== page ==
Soon after I posted my first banner advertisements (AOL was the first banner ad on HTML Goodies, by the way), I ran into an academic colleague at a conference. We talked for a while and then he really told me off, saying that I was doing something horrible by putting up the banner ads. His thought was that information is free and should remain that way. But, I said, it is free. I am not asking for any money from users. That didn't matter. By putting up the banner ad, I had done something sacrilegious in his eyes. We actually haven't spoken since the conversation (it's silly, I know).
So the dilemma started: Either keep posting banner ads and keep the site running or crash the entire site. To my wife and me this was a no-brainer: Keep the banner ads and keep the site.
But still people would get upset. I received my share of flaming e-mail, telling me that I had somehow "sold out" by putting up banner ads. I attempted to calmly explain that without the ads the site would die. That didn't matter. Some people even told me that the site should die in order for me to keep my dignity.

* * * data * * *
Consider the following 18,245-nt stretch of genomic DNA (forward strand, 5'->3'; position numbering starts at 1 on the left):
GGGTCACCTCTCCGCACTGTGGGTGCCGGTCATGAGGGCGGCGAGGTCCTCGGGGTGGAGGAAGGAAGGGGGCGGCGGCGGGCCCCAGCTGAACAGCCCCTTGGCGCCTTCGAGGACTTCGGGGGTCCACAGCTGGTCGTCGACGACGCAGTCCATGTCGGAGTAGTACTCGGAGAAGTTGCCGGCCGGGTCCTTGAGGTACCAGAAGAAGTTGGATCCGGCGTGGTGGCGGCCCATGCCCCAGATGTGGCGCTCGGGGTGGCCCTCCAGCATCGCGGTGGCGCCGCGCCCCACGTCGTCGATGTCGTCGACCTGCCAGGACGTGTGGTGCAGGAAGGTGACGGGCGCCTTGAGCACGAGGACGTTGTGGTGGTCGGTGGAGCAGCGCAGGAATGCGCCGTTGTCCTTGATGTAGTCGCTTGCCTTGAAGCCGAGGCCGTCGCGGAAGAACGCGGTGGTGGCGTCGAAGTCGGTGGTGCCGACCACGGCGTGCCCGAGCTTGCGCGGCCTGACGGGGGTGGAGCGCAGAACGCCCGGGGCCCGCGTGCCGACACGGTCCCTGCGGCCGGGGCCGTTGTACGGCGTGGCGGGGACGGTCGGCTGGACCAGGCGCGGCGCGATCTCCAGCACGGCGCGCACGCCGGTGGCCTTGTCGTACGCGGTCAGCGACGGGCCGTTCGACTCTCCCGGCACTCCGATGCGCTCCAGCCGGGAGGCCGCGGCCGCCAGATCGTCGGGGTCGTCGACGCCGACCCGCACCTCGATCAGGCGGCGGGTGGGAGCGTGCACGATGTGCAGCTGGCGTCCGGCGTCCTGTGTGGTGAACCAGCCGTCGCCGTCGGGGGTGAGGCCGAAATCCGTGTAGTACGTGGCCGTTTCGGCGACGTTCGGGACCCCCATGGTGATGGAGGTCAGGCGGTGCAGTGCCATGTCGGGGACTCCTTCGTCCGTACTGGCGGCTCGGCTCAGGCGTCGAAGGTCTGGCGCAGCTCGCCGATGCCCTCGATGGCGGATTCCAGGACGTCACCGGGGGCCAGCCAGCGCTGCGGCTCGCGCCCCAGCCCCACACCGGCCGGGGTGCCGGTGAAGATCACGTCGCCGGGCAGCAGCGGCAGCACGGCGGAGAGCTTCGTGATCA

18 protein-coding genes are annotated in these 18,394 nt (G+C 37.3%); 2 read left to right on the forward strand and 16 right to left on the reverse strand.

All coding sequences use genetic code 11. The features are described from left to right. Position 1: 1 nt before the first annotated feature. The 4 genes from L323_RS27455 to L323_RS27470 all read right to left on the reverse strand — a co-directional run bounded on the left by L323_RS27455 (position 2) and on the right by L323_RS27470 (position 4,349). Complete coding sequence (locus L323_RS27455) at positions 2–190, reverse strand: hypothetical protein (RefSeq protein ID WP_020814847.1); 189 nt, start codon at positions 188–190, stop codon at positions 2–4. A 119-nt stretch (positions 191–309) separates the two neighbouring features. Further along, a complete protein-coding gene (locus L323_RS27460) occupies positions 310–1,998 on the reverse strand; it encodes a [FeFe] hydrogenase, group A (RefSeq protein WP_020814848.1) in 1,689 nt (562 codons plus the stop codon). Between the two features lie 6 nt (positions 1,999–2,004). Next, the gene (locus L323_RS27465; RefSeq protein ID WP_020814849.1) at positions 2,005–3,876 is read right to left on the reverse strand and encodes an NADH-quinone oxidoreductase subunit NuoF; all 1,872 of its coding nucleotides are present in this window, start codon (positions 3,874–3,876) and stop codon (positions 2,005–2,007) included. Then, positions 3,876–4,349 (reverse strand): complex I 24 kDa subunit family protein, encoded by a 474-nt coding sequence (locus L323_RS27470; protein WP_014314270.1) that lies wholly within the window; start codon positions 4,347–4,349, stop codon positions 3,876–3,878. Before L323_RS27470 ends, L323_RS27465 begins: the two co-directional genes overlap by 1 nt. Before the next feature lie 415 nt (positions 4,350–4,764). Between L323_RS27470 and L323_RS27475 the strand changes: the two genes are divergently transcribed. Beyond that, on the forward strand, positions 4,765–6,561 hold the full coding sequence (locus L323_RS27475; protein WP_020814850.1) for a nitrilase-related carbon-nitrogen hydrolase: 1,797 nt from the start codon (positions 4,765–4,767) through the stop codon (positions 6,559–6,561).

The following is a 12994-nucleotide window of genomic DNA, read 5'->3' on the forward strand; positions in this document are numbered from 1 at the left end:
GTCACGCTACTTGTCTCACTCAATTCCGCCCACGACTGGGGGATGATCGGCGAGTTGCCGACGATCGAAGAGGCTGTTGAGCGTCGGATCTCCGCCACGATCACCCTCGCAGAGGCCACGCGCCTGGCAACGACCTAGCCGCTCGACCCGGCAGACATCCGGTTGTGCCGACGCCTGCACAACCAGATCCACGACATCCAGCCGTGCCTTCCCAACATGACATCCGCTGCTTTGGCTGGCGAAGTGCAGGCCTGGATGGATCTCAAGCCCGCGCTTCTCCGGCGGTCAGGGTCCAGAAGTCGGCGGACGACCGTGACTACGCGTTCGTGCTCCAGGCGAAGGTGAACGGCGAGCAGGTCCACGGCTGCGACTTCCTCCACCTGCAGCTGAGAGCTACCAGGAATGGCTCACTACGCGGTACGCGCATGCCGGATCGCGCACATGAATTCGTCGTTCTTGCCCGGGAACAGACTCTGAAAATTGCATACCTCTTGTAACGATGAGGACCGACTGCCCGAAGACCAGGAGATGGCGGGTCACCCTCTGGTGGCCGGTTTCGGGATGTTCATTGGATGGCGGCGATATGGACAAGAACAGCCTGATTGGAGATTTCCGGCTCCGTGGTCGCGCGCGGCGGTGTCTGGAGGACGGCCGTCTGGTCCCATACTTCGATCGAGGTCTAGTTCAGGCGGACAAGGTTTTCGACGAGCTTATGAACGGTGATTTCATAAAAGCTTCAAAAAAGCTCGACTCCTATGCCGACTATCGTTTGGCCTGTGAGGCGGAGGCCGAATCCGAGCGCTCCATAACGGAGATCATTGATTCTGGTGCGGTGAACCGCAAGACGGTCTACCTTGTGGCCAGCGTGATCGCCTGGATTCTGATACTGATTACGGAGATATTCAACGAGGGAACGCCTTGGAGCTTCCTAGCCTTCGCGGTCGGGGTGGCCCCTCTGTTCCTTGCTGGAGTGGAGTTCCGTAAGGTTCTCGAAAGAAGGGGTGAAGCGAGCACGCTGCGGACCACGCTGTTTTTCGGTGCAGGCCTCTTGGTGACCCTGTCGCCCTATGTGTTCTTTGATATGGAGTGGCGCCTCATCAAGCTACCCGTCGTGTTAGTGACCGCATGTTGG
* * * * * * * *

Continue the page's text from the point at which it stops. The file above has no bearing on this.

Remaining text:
I don't know how many of you run your own businesses, but I would bet that those of you who do were darn surprised at the actual amount of profit you make. Am I right? When you went into business, you expected to make a ton of moolah, right? I did.
What a shock. Until you have run a business and have had to file quarterly, you'll never believe how much gets eaten up in business costs and taxes. So much is taken up that you simply can't roll in profits. In fact, HTML Goodies ran for a good year before it turned a profit (my wife gave me dirty looks every month that I cut a check for more than was coming in).